Vote in First Democratic Election,
Ballot boxes that arrived on planes, trains, even donkeys have proclaimed Hamid Karzai the winner of Afghanistan's first-ever democratic election.
The election, canceled twice because of security problems, took place on Saturday, Oct. 9, but votes from remote areas took weeks to make it to the capital, Kabul.
There were 18 candidates in the presidential election, but the U.S.-backed Hamid Karzai, a tribal leader of the ethnic Pashtun group, was the favorite to win.
Karzai held an evident majority on Monday, carrying 55.3 percent of the vote, or 4.2 million votes, with 94.3 percent of the ballots counted. The percentage is enough to avoid a run-off with his closest competitor, Yunus Qanuni, a former cabinet minister and ethnic Tajik, who garnered a little over 16.2 percent of the vote, or 1.2 million votes.
The United States picked Karzai to head an interim government after U.S. and Afghan forces overthrew the Islamic Taliban government in 2001 for providing refuge to Osama bin Laden, the organizer of the Sept. 11 attacks.
Karzai and the interim government were charged with leading the country until elections could take place.
A defeat for the Taliban
Remnants of the Taliban regime and the al-Qaida terrorist network had promised to use bombings and assaults to hinder the elections, but the Afghans did not seem deterred.
"We want a proper government that can be active, with a good police force," Amadullah, a 35-year-old trader, told The New York Times as he cast his vote.
An estimated 70 to 80 percent of Afghans voted in the election, and roughly 10 million Afghan citizens were registered to vote in the election. The polls were guarded by about 100,000 Afghan and international security forces.
"[Election Day] was a huge defeat for the Taliban," said Lt. Gen. David Barno, commander of U.S. troops in Afghanistan, The Washington Post reported. "The Taliban didn't show."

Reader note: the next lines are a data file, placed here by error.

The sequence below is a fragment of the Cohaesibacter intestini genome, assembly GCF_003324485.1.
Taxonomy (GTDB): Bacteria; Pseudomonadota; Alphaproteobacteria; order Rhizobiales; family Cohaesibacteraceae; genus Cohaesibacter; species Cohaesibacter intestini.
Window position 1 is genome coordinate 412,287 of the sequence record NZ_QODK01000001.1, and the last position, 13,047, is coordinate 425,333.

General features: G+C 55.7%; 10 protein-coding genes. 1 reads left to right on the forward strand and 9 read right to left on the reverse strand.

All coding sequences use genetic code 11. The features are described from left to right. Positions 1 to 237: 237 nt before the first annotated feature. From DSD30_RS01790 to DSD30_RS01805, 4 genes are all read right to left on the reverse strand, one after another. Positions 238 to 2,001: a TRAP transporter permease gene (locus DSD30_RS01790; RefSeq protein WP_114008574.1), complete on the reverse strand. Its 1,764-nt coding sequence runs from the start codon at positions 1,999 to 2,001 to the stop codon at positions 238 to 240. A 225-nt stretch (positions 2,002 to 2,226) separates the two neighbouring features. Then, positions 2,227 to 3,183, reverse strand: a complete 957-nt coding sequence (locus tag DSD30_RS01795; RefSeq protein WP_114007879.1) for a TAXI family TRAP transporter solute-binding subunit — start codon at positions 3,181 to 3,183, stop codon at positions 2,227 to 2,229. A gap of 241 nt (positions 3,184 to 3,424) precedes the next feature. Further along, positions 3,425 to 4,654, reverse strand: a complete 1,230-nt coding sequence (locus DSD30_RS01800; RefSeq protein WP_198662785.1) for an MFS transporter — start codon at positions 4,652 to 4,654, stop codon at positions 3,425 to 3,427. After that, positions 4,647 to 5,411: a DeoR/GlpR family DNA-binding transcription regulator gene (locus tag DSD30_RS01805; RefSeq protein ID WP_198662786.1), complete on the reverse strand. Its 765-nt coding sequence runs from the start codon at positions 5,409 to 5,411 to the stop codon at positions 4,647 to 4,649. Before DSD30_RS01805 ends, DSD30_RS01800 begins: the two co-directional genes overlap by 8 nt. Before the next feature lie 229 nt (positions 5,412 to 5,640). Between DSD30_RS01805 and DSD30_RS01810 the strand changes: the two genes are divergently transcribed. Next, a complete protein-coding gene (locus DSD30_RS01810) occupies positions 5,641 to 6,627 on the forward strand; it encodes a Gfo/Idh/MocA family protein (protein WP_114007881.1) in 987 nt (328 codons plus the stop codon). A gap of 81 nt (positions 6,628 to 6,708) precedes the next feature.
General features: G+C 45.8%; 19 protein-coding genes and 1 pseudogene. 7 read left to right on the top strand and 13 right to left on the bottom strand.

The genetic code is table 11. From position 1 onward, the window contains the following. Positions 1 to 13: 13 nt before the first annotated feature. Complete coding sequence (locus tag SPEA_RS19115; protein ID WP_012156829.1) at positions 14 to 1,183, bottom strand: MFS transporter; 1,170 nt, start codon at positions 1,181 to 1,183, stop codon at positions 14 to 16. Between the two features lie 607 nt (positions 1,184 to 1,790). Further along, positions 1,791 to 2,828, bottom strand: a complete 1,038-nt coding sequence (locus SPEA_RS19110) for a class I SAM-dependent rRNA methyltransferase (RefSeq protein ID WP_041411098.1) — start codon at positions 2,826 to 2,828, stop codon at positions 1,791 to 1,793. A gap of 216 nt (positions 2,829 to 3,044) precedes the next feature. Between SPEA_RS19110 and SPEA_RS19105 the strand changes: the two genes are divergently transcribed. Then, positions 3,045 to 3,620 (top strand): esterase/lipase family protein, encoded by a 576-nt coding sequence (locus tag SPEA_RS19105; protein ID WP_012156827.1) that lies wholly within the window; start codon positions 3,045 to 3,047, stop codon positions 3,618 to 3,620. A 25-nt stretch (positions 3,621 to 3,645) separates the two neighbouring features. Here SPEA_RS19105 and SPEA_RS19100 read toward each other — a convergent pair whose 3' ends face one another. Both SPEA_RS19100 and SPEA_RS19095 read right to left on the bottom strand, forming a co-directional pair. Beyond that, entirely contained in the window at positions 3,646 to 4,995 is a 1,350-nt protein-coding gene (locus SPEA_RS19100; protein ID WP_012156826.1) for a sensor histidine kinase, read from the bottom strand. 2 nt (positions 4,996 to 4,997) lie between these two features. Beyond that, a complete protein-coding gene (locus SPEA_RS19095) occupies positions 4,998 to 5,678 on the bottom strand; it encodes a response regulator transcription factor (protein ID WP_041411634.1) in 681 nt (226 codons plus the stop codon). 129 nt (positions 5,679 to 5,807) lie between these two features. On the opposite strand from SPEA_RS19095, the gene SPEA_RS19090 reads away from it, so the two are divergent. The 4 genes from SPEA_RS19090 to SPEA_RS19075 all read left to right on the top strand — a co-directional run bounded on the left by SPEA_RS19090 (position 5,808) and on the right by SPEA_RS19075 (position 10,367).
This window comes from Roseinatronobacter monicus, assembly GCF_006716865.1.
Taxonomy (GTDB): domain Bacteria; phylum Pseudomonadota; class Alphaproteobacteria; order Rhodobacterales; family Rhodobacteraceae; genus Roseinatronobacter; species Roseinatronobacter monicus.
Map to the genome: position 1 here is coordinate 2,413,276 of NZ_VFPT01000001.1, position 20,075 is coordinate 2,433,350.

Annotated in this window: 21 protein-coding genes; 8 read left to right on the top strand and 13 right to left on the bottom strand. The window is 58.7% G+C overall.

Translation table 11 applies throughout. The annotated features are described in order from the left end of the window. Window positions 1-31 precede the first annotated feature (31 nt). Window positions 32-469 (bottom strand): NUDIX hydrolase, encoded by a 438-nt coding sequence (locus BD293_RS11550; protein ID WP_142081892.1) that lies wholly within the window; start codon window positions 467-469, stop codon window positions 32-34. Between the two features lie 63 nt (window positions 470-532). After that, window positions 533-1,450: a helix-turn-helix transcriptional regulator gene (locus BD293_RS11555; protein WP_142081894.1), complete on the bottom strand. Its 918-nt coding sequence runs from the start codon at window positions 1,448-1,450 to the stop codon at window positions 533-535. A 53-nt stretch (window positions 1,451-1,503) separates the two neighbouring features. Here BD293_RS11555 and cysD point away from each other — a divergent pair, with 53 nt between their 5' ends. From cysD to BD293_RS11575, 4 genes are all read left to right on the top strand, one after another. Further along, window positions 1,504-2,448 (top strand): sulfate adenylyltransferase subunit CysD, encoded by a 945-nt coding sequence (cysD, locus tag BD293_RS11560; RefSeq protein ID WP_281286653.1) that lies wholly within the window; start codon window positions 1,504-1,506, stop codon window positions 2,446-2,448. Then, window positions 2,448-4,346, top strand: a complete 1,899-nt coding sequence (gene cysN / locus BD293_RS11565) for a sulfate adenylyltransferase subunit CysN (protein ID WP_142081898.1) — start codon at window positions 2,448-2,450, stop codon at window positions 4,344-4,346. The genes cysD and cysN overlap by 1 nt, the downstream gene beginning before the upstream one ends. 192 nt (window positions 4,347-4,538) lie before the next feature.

Despite a successful election day, Afghans faced potential controversy when Karzai's opponents listed 300 complaints of voter fraud and polling errors in the election process.
Candidates claimed that ink placed on voters' hands to indicate if they had voted rubbed off, which could allow people to vote twice.
But the controversy subsided as the competitors agreed to an impartial three-panel review of the results.
Diplomats and other sources said the opposition candidates decided to accept the panel after receiving upbeat feedback on the election from Afghan citizens.
"Some candidates now believe they acted in too much of a rush. Their statements were not well received," said a Western diplomat to The Washington Post. "Most of them are now looking for a way out without losing face."
The newly elected president faces an uphill climb trying to provide security and rebuild cities torn by decades of war.
In an effort to stabilize the country, the government has tried to disarm 40,000 men loyal to rival militia throughout the country. So far, only 9,700 have disarmed. Additionally, most households have high-powered weapons.
"This is not a country that has insurance companies that insure your house. In this country, your insurance policy is an AK-47 over the fireplace," said Peter Babbington, an official leading disarmament efforts.
In addition to security,
Karzai will need to combat a rapidly growing opium production.
According to United Nations estimates, poppy farmers earn over $2,500 a year, while traditional crop farmers earn about $700 a year. About 7 million Afghans now farm poppy for economic reasons.
As much as Karzai wants to battle the opium trade, warlords in the southern Nangahar region of Afghanistan protect the poppy farmers and play an integral role in the manufacture and sale of opium.
"Poppies are not only criminalizing the Afghan economy, destroying our agriculture, destroying lives, addicting people, but they are also going hand in hand with terrorism, with extremism and with warlords in Afghanistan," Karzai said in August.
The power of warlords who helped to bring down the Taliban but now sponsor the illegal poppy farmers is one of the many problems Karzai will seek to end in his upcoming five-year term.
--Compiled for NewsHour Extra by Deirdre Erin Murphy
© 2004 MacNeil/Lehrer Productions